Whilst further QE is by no means a foregone conclusion, the increased risk of further QE has weighed significantly on the Pound. Despite a raft of bad news from the Euro-zone; including the downgrading of Spain’s credit rating from AAA to AA1 and the mounting costs of  the Irish bailout of Anglo Irish bank, the Euro has appreciated strongly against the Pound, trading above 0.86p (GBPEUR 1.15).

Further falls in Sterling could be seen, particularly if support for further QE gains momentum. Many analysts are now predicting that GBPEUR could fall further, with 1.12 being noted as the next downside level.

Given the current uncertainty surrounding the Pound, you may deem it appropriate to hedge against any future falls in the Pound’s value. Currency Matters can suggest a number of products and strategies which can eliminate currency risk. Please do not hesitate to contact the dealing team to discuss any upcoming currency requirements.

The exchange rates mentioned in the above email are based on the current interbank rate. Please do not hesitate to contact the dealing team on +44 (0) 1695 581 669 for a live quote.

 

 

 

 

Currency Matters

 The US Dollar has continued to fall following Tuesday’s meeting of the Federal Reserve. At the meeting the Federal Reserve kept interest rates on hold at 0.00-0.25% and kept quantitative easing at current levels. However, the Federal Reserve opened the door to the possibility of additional quantitative easing indicating that it would be prepared to provide additional accommodation if needed to support a fragile economic recovery.

 On the interbank market GBPUSD currently trades above 1.56 whilst EURUSD trades at 1.33.

 In the UK, Sterling has come under some downward pressure following the release of recent disappointing economic data including poor retail sales and higher than expected government borrowing, which totalled £15.3 billion in August. The Bank of England Minutes released this week showed that the Monetary Policy Committee voted to keep both interest rates on hold at 0.5% and its Quantitative Easing Asset Purchase Scheme at £200 billion. The minutes made no clear indication that further Quantitative Easing (Q.E.) would be needed however many analysts interpreted that the chances of further Q.E. had increased since the previous meeting. The Bank of England remains torn between trying to support a fragile economic recovery, whilst trying to anchor inflation which remains stubbornly above the 2% target.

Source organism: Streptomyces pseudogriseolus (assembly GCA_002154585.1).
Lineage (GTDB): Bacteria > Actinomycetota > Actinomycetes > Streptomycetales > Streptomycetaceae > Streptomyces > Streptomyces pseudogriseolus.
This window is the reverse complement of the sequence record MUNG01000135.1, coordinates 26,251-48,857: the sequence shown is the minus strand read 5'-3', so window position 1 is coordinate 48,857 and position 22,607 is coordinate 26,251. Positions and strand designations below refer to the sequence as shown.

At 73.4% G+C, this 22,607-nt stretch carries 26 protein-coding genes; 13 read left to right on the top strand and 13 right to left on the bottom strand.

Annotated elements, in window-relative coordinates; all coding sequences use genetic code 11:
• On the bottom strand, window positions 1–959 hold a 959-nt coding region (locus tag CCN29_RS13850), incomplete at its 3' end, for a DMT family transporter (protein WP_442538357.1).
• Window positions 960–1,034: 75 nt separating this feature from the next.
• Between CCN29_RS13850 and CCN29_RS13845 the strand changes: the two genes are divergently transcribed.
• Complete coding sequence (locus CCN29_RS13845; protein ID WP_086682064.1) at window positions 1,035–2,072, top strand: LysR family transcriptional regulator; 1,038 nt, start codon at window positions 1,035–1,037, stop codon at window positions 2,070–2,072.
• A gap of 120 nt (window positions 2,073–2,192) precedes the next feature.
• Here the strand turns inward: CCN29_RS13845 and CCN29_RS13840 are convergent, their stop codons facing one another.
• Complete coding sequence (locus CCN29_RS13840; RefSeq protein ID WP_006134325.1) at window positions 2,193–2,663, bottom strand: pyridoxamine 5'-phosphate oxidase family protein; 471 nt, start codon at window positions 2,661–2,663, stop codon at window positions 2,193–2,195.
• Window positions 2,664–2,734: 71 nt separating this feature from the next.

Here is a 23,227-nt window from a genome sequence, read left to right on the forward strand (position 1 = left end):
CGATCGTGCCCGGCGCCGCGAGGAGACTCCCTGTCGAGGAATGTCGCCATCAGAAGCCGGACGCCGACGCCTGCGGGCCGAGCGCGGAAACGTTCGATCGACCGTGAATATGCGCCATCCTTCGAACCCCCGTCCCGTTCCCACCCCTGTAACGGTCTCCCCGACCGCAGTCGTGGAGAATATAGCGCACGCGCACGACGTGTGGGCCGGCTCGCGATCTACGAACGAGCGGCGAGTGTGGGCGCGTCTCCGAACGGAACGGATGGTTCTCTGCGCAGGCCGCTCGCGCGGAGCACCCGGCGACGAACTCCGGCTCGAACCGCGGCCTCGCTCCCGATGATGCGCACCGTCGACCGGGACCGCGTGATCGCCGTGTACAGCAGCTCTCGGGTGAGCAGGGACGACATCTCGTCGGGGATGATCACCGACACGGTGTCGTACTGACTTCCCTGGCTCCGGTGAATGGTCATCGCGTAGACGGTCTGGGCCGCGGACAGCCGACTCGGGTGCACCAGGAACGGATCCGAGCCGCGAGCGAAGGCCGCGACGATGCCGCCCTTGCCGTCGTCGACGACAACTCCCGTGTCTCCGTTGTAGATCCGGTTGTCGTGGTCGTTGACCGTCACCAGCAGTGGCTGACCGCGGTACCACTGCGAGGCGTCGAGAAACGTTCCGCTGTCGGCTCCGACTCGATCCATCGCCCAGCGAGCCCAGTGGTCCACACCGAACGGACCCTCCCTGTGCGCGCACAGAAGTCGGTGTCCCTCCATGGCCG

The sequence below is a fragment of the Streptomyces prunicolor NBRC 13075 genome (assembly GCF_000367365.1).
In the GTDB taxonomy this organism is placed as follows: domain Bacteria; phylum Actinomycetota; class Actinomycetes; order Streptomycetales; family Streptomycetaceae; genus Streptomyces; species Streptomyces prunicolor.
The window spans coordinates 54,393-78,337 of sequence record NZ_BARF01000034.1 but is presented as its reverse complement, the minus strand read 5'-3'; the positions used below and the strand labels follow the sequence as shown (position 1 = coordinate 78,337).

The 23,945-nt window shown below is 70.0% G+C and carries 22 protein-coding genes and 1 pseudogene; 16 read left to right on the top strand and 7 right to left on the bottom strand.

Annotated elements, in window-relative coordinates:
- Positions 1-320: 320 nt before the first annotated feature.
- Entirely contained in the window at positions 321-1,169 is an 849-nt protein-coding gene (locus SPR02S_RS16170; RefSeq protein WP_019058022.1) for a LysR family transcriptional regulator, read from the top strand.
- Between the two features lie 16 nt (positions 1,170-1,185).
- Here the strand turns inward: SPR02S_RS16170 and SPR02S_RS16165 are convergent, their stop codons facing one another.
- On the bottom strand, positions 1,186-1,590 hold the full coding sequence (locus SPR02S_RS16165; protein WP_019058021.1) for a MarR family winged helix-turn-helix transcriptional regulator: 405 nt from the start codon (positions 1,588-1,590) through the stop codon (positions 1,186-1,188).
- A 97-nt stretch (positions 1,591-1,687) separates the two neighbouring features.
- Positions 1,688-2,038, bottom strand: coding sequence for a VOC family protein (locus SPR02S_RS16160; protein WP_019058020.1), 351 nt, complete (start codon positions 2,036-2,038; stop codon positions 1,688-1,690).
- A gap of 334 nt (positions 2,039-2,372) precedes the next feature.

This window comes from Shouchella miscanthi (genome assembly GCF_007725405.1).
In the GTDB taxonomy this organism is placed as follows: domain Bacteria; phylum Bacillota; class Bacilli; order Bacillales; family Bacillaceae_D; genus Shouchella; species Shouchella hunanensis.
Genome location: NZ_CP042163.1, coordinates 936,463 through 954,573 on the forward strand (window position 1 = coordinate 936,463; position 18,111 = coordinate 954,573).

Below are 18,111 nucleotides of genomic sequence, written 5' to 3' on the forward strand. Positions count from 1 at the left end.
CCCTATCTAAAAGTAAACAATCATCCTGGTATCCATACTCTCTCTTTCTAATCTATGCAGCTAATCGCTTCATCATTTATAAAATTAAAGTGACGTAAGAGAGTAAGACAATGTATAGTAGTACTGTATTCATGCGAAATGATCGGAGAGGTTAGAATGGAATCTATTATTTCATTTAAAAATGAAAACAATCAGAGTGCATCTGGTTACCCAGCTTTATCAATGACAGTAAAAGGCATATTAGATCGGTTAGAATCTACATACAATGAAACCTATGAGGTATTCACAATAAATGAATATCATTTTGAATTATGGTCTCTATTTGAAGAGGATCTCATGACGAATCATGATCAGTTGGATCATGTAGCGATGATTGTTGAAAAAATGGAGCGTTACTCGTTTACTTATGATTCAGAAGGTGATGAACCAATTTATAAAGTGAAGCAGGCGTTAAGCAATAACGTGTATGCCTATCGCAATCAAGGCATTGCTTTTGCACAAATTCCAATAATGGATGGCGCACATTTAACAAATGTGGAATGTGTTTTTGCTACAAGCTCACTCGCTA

As a result of the above, extreme volatility has been seen in the GBPEUR exchange rate, yesterday hitting its lowest level since May before recovering slightly today. The current GBPEUR interbank rate trades at 1.17.

 Given current market volatility, please do not hesitate to contact Currency Matters to discuss any foreign currency exchange requirement. Currency Matters can provide a number of products including Forward Contracts and Stop Loss/Limit Orders which can help you manage your foreign currency exchange risk. The exchange rates mentioned in the above blog are based on the current interbank rate. Please do not hesitate to contact the dealing team on +44 (0) 1695 581 669 for a live quote.

US Dollar

The US Dollar has fallen sharply late this afternoon (14/09/10) following a report from Goldman Sachs suggesting that the Federal Reserve could announce a new program of asset purchases (quantitative easing) in order to support the weak economy and to try and avoid a double dip recession.

The Euro has made strong gains against the US Dollar, forcing EURUSD nearly two cents higher to a high so far of 1.3021. This has caused some volatility in EURGBP which currently trades at 0.8360 (1.1962) on the interbank market.

The Pound has also made gains against the USD pushing the interbank rate through 1.55.

Given current market volatility, please do not hesitate to contact Currency Matters to discuss any foreign currency exchange requirement.

Bank of England

The Bank of England has today kept UK interest rates on hold at 0.5% and the Bank’s current asset purchase scheme known as quantitative easing also remains on hold at £200 billion.

The Pound continues to look firm against the US Dollar trading above 1.58 on the interbank market and against the Euro the pound trades near 1.20.

The market will now await the European Central Bank announcement later today and on Friday the latest US employment data will be released.

Please do not hesitate to contact Currency Matters for a live quote. Please note the exchange rate you are able to achieve will depend on the amount being exchanged.